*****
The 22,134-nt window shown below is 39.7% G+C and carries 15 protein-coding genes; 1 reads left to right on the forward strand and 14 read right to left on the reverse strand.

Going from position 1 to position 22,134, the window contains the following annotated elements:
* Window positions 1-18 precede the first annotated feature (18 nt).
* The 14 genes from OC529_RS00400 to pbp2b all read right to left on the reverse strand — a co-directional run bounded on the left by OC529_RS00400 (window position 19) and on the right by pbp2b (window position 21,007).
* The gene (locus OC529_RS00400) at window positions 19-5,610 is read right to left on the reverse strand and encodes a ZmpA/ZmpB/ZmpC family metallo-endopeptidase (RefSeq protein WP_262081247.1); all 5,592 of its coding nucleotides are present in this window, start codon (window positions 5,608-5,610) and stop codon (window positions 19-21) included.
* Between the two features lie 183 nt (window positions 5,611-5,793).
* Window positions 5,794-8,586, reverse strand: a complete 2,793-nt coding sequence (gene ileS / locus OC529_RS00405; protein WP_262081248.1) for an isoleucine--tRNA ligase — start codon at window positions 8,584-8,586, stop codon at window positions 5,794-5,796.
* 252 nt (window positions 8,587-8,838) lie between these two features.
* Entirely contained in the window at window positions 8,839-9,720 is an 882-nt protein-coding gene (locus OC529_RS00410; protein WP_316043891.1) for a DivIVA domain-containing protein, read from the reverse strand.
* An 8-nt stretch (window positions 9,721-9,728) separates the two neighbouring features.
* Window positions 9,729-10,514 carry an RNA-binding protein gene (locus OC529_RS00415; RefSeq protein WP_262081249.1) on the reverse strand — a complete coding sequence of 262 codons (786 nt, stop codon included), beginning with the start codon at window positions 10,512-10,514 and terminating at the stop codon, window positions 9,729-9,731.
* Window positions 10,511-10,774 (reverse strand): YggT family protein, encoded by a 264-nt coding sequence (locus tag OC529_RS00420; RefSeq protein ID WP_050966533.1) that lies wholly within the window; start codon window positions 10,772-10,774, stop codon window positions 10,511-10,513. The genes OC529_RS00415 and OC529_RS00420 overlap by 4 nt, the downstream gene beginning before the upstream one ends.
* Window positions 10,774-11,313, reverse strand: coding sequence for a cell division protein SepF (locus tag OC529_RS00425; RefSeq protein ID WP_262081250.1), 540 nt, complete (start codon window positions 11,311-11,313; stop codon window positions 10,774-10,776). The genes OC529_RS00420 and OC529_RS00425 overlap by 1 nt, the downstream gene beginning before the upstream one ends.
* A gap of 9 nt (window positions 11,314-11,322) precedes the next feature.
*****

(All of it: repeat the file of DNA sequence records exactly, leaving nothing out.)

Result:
The 22,134-nt window shown below is 39.7% G+C and carries 15 protein-coding genes; 1 reads left to right on the forward strand and 14 read right to left on the reverse strand.

Going from position 1 to position 22,134, the window contains the following annotated elements:
* Window positions 1-18 precede the first annotated feature (18 nt).
* The 14 genes from OC529_RS00400 to pbp2b all read right to left on the reverse strand — a co-directional run bounded on the left by OC529_RS00400 (window position 19) and on the right by pbp2b (window position 21,007).
* The gene (locus OC529_RS00400) at window positions 19-5,610 is read right to left on the reverse strand and encodes a ZmpA/ZmpB/ZmpC family metallo-endopeptidase (RefSeq protein WP_262081247.1); all 5,592 of its coding nucleotides are present in this window, start codon (window positions 5,608-5,610) and stop codon (window positions 19-21) included.
* Between the two features lie 183 nt (window positions 5,611-5,793).
* Window positions 5,794-8,586, reverse strand: a complete 2,793-nt coding sequence (gene ileS / locus OC529_RS00405; protein WP_262081248.1) for an isoleucine--tRNA ligase — start codon at window positions 8,584-8,586, stop codon at window positions 5,794-5,796.
* 252 nt (window positions 8,587-8,838) lie between these two features.
* Entirely contained in the window at window positions 8,839-9,720 is an 882-nt protein-coding gene (locus OC529_RS00410; protein WP_316043891.1) for a DivIVA domain-containing protein, read from the reverse strand.
* An 8-nt stretch (window positions 9,721-9,728) separates the two neighbouring features.
* Window positions 9,729-10,514 carry an RNA-binding protein gene (locus OC529_RS00415; RefSeq protein WP_262081249.1) on the reverse strand — a complete coding sequence of 262 codons (786 nt, stop codon included), beginning with the start codon at window positions 10,512-10,514 and terminating at the stop codon, window positions 9,729-9,731.
* Window positions 10,511-10,774 (reverse strand): YggT family protein, encoded by a 264-nt coding sequence (locus tag OC529_RS00420; RefSeq protein ID WP_050966533.1) that lies wholly within the window; start codon window positions 10,772-10,774, stop codon window positions 10,511-10,513. The genes OC529_RS00415 and OC529_RS00420 overlap by 4 nt, the downstream gene beginning before the upstream one ends.
* Window positions 10,774-11,313, reverse strand: coding sequence for a cell division protein SepF (locus tag OC529_RS00425; RefSeq protein ID WP_262081250.1), 540 nt, complete (start codon window positions 11,311-11,313; stop codon window positions 10,774-10,776). The genes OC529_RS00420 and OC529_RS00425 overlap by 1 nt, the downstream gene beginning before the upstream one ends.
* A gap of 9 nt (window positions 11,314-11,322) precedes the next feature.